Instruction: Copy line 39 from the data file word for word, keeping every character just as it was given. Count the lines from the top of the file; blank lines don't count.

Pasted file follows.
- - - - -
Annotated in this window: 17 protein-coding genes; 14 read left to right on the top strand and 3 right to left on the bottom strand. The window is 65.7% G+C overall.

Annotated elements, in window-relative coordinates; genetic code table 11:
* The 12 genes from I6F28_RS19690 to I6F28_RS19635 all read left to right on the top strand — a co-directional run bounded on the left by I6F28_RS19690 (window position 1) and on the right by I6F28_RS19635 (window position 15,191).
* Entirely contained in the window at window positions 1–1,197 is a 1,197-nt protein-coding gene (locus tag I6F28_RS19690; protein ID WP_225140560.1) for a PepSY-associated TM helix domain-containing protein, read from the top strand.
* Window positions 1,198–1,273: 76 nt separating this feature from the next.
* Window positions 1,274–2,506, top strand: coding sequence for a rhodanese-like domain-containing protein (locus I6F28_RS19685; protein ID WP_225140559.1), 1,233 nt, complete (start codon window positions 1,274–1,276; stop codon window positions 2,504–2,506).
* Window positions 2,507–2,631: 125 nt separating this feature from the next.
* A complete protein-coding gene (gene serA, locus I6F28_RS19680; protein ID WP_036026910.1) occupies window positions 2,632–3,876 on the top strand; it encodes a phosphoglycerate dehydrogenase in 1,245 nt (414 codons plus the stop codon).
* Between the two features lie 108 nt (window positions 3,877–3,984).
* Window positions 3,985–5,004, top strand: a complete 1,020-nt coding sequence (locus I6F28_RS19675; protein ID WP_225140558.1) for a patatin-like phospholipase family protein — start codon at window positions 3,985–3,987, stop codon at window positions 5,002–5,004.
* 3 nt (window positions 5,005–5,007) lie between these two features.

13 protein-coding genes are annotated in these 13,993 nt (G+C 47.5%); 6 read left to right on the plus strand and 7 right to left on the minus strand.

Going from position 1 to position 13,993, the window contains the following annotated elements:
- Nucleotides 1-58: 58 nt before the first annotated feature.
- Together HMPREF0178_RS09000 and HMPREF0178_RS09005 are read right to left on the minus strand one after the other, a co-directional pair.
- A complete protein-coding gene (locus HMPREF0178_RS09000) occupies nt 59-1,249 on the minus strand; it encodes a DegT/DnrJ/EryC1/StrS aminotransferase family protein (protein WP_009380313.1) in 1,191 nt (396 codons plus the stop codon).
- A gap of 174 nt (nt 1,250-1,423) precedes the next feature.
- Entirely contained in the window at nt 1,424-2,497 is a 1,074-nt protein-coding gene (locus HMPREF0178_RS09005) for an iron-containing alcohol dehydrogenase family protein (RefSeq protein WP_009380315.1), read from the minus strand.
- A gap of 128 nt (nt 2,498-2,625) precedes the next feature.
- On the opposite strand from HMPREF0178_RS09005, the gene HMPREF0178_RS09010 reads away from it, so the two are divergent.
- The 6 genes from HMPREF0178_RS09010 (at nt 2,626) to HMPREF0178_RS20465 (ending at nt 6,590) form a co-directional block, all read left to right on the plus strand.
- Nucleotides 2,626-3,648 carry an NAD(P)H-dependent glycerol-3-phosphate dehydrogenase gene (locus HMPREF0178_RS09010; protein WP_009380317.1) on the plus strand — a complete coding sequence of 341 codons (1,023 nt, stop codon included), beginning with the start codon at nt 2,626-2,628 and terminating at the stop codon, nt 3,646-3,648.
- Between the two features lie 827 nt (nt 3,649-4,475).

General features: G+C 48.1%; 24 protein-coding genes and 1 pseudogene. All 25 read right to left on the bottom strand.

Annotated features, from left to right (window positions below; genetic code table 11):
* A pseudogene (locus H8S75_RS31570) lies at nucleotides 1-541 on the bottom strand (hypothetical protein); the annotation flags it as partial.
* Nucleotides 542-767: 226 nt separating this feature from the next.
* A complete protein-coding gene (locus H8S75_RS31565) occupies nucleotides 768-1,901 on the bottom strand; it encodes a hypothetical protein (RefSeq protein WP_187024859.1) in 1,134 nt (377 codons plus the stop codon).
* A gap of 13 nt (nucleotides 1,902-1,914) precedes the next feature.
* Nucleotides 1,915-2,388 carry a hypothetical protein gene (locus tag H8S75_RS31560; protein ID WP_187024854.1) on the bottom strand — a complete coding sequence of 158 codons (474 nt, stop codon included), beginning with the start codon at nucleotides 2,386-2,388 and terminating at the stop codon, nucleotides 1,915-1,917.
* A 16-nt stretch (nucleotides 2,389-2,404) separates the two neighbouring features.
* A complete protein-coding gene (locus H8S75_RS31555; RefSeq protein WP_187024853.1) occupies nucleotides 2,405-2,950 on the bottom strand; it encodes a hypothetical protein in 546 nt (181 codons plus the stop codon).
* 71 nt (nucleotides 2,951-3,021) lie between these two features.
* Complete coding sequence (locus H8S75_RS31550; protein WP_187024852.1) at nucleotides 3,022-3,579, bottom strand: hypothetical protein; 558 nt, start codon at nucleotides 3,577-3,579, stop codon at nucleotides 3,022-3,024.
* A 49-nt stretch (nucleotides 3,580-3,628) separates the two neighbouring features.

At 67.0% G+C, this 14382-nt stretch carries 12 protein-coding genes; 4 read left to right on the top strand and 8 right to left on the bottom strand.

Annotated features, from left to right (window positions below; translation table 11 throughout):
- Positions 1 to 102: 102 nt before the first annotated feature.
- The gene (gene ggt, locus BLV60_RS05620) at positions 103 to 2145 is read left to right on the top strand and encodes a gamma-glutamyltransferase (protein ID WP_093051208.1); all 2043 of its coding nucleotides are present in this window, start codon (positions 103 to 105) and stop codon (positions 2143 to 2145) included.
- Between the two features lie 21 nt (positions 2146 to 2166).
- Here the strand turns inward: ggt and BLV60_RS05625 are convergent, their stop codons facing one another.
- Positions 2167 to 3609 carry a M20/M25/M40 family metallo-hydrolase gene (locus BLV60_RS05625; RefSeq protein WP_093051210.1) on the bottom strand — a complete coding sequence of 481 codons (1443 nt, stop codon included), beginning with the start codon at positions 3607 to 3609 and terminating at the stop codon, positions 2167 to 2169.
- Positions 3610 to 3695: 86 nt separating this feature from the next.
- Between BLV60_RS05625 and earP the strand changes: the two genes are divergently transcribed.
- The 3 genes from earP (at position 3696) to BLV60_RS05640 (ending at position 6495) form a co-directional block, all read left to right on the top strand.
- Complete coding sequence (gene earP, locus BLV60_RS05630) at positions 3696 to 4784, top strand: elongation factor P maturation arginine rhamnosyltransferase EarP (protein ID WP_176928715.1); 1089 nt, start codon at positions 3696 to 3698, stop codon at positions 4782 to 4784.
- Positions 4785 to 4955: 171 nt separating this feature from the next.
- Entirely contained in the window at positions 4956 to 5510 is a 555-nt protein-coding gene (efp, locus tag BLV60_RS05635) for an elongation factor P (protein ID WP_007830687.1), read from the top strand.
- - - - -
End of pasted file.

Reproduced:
- The gene (gene ggt, locus BLV60_RS05620) at positions 103 to 2145 is read left to right on the top strand and encodes a gamma-glutamyltransferase (protein ID WP_093051208.1); all 2043 of its coding nucleotides are present in this window, start codon (positions 103 to 105) and stop codon (positions 2143 to 2145) included.